20. 2. The open interfering screw according to claim 1, wherein the threaded body further comprises a threaded head comprising a surface extending from the threaded body into the hemispherical end portion.
  21. The open-ended interference screw according to claim 1, wherein the screw is made from a combination of poly (lactic-co-glycol) acid, beta -triccium phosphate, and calcium sulfate.
  22. A delivery device and an open structure interference screw combination for creating an interference fit between a bone tunnel and tissue,
    A delivery device comprising a handle and a shaft connected to the handle, the shaft comprising a distal portion having a drive member; And
    A proximal end and a distal end, and a threaded body having threads extending around the threaded body between the proximal end and the distal end; A support spline extending between the proximal end and the distal end along the introducer through the threaded body and engageable with the delivery device; At least one opening defined by an outer surface between the threads, the at least one opening having a ratio of the open surface area to the closed surface area, the ratio being such that when the torsional load is applied, Selected so as not to exhibit plastic deformation when inserted into the mold; And a tapered tip extending from a distal end of the threaded body, the tapered tip having threads extending at least partially around the tapered tip,
    Lt; / RTI >
    The interference screw is located on the distal portion of the transmission device such that the drive member engages the support splines of the interference screw.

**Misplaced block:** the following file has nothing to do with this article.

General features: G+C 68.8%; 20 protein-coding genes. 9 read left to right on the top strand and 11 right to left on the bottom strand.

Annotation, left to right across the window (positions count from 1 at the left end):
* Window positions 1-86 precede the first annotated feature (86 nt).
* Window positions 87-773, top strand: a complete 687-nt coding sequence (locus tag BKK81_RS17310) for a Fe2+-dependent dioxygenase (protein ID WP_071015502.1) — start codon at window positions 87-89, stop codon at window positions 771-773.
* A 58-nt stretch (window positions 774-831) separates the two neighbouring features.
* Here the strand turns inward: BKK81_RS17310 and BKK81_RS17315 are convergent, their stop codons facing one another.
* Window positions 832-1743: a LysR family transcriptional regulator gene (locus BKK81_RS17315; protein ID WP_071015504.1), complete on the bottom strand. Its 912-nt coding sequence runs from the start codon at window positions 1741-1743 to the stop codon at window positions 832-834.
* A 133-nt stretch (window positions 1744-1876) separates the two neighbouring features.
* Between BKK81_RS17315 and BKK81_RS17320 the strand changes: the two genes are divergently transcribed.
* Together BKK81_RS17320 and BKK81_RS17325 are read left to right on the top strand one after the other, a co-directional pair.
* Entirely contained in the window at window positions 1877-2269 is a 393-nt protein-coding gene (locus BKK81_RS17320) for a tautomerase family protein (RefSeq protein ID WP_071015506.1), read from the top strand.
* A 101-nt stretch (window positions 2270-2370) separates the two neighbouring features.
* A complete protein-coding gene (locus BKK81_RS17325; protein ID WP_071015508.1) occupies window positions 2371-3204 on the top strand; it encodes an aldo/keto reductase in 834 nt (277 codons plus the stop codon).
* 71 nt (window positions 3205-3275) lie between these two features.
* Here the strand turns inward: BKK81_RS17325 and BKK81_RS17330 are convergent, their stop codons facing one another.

Transmission device and open structure interfering screw combination.
KR1020157031668A 2013-04-09 2014-04-09 Open-architecture interference screw KR20150140738A (en)

Priority Applications (3)

Application Number Priority Date Filing Date Title
US201361810007P true 2013-04-09 2013-04-09
US61/810,007 2013-04-09
PCT/US2014/033535 WO2014169058A1 (en) 2013-04-09 2014-04-09 Open-architecture interference screw

Publications (1)

Publication Number Publication Date
KR20150140738A true KR20150140738A (en) 2015-12-16

Family

ID=50729844

Family Applications (1)

Application Number Title Priority Date Filing Date
KR1020157031668A KR20150140738A (en) 2013-04-09 2014-04-09 Open-architecture interference screw

Country Status (11)

Country Link
US (1) US9808298B2 (en)
EP (1) EP2983617A1 (en)
JP (2) JP2016526941A (en)
KR (1) KR20150140738A (en)
CN (1) CN105263440A (en)
AU (1) AU2014251015B2 (en)
BR (1) BR112015025481A2 (en)
MX (1) MX2015014219A (en)
RU (1) RU2015147534A3 (en)
WO (1) WO2014169058A1 (en)
ZA (1) ZA201507169B (en)